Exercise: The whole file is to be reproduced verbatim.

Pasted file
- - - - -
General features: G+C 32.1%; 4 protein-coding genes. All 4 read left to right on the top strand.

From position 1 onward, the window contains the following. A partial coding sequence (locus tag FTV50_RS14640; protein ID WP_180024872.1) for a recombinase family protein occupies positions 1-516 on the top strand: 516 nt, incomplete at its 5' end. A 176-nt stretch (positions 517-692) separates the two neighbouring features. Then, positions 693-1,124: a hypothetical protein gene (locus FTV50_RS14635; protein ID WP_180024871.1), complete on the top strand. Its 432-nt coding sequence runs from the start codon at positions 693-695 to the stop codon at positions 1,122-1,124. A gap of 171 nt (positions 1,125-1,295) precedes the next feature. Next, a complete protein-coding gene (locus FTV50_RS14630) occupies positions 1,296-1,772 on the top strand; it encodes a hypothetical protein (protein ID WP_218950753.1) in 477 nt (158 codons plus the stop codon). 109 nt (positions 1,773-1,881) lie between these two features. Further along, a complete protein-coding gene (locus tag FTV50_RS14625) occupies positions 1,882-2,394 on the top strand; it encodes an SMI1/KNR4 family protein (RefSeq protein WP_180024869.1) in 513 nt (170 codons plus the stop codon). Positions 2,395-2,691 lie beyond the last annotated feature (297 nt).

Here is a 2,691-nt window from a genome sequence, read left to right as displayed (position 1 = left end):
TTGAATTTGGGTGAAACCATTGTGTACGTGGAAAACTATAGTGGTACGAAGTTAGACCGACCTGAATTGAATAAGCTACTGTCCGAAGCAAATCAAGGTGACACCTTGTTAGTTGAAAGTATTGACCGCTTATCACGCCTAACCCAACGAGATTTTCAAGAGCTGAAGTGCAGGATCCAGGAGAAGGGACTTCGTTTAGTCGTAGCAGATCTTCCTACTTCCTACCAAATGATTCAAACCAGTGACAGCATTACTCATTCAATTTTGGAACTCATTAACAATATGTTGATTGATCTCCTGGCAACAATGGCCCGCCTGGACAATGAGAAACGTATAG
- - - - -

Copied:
General features: G+C 32.1%; 4 protein-coding genes. All 4 read left to right on the top strand.

From position 1 onward, the window contains the following. A partial coding sequence (locus tag FTV50_RS14640; protein ID WP_180024872.1) for a recombinase family protein occupies positions 1-516 on the top strand: 516 nt, incomplete at its 5' end. A 176-nt stretch (positions 517-692) separates the two neighbouring features. Then, positions 693-1,124: a hypothetical protein gene (locus FTV50_RS14635; protein ID WP_180024871.1), complete on the top strand. Its 432-nt coding sequence runs from the start codon at positions 693-695 to the stop codon at positions 1,122-1,124. A gap of 171 nt (positions 1,125-1,295) precedes the next feature. Next, a complete protein-coding gene (locus FTV50_RS14630) occupies positions 1,296-1,772 on the top strand; it encodes a hypothetical protein (protein ID WP_218950753.1) in 477 nt (158 codons plus the stop codon). 109 nt (positions 1,773-1,881) lie between these two features. Further along, a complete protein-coding gene (locus tag FTV50_RS14625) occupies positions 1,882-2,394 on the top strand; it encodes an SMI1/KNR4 family protein (RefSeq protein WP_180024869.1) in 513 nt (170 codons plus the stop codon). Positions 2,395-2,691 lie beyond the last annotated feature (297 nt).

Here is a 2,691-nt window from a genome sequence, read left to right as displayed (position 1 = left end):
TTGAATTTGGGTGAAACCATTGTGTACGTGGAAAACTATAGTGGTACGAAGTTAGACCGACCTGAATTGAATAAGCTACTGTCCGAAGCAAATCAAGGTGACACCTTGTTAGTTGAAAGTATTGACCGCTTATCACGCCTAACCCAACGAGATTTTCAAGAGCTGAAGTGCAGGATCCAGGAGAAGGGACTTCGTTTAGTCGTAGCAGATCTTCCTACTTCCTACCAAATGATTCAAACCAGTGACAGCATTACTCATTCAATTTTGGAACTCATTAACAATATGTTGATTGATCTCCTGGCAACAATGGCCCGCCTGGACAATGAGAAACGTATAG